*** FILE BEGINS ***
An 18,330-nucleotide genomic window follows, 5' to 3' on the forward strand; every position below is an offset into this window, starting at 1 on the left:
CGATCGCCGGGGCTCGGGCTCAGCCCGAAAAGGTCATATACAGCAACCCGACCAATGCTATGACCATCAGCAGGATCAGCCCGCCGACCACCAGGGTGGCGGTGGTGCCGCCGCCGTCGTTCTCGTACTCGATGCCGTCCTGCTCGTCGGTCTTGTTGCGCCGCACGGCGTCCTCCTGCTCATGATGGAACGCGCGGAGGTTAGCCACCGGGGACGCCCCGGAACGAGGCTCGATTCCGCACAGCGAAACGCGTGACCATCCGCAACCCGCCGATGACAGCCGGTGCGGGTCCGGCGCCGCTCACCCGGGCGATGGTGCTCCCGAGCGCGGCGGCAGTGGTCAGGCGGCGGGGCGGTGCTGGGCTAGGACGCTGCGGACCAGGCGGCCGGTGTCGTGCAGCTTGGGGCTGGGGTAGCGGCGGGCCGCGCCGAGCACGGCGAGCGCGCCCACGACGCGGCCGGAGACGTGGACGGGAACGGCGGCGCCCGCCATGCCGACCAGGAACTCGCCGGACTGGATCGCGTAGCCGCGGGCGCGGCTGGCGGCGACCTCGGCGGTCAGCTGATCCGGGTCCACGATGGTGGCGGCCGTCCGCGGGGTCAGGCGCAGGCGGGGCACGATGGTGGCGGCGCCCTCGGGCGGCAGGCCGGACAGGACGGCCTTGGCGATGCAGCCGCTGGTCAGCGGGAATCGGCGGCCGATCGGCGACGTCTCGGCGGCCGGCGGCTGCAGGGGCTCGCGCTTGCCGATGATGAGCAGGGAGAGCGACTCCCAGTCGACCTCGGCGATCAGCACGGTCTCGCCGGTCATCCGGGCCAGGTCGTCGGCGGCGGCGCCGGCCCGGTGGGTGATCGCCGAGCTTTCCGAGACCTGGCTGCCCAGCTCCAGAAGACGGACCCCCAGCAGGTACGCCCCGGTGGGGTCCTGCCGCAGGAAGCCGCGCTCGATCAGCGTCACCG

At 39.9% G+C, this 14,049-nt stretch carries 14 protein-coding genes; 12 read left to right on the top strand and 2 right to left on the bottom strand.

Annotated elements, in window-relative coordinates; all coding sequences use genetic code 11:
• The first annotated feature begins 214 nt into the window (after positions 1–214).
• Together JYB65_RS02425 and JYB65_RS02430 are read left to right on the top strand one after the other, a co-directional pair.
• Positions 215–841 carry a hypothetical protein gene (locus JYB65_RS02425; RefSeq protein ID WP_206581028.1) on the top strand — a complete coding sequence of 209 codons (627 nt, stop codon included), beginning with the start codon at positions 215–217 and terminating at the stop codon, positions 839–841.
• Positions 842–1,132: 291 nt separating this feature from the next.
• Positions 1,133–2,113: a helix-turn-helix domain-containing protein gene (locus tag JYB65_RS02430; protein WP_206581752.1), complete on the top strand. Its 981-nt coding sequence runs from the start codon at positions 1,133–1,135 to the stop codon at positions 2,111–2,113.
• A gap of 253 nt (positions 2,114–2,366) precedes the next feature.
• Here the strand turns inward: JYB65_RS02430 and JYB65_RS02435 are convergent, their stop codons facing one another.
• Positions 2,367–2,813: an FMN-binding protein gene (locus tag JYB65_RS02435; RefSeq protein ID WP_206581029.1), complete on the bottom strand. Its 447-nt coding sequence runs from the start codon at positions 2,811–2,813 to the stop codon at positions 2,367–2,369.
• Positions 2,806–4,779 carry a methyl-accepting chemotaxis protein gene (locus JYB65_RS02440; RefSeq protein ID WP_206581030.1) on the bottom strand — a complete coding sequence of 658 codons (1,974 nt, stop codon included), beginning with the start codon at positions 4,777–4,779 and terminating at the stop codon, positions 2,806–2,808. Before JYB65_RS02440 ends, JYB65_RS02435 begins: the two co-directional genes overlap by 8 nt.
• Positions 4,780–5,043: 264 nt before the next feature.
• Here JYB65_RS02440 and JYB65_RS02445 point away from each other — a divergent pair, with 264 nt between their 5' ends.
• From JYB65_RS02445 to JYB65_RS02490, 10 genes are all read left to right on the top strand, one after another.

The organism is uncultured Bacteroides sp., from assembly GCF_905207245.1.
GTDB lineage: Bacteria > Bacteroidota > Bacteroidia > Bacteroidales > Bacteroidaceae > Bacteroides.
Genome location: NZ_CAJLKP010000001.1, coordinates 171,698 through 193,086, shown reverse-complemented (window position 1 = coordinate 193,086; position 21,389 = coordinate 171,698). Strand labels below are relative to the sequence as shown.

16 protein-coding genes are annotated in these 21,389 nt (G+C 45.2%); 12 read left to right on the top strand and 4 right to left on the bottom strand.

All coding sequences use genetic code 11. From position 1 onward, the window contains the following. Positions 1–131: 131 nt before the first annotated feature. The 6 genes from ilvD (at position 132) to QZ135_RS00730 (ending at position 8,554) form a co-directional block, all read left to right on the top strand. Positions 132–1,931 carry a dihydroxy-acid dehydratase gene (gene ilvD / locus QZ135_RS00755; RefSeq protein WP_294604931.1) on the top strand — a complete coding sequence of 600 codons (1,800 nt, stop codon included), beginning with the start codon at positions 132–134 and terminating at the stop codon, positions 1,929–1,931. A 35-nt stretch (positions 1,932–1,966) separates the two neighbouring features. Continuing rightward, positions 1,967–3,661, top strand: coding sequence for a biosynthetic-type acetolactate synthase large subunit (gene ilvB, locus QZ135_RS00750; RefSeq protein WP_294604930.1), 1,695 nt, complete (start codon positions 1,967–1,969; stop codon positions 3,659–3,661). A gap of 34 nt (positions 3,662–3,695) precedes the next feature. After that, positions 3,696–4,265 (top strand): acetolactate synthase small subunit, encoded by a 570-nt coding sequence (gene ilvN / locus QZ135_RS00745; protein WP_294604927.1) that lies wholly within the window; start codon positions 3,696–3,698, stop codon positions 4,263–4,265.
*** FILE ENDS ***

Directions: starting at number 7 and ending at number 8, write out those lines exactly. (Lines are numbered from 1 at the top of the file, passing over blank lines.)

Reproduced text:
• Positions 215–841 carry a hypothetical protein gene (locus JYB65_RS02425; RefSeq protein ID WP_206581028.1) on the top strand — a complete coding sequence of 209 codons (627 nt, stop codon included), beginning with the start codon at positions 215–217 and terminating at the stop codon, positions 839–841.
• Positions 842–1,132: 291 nt separating this feature from the next.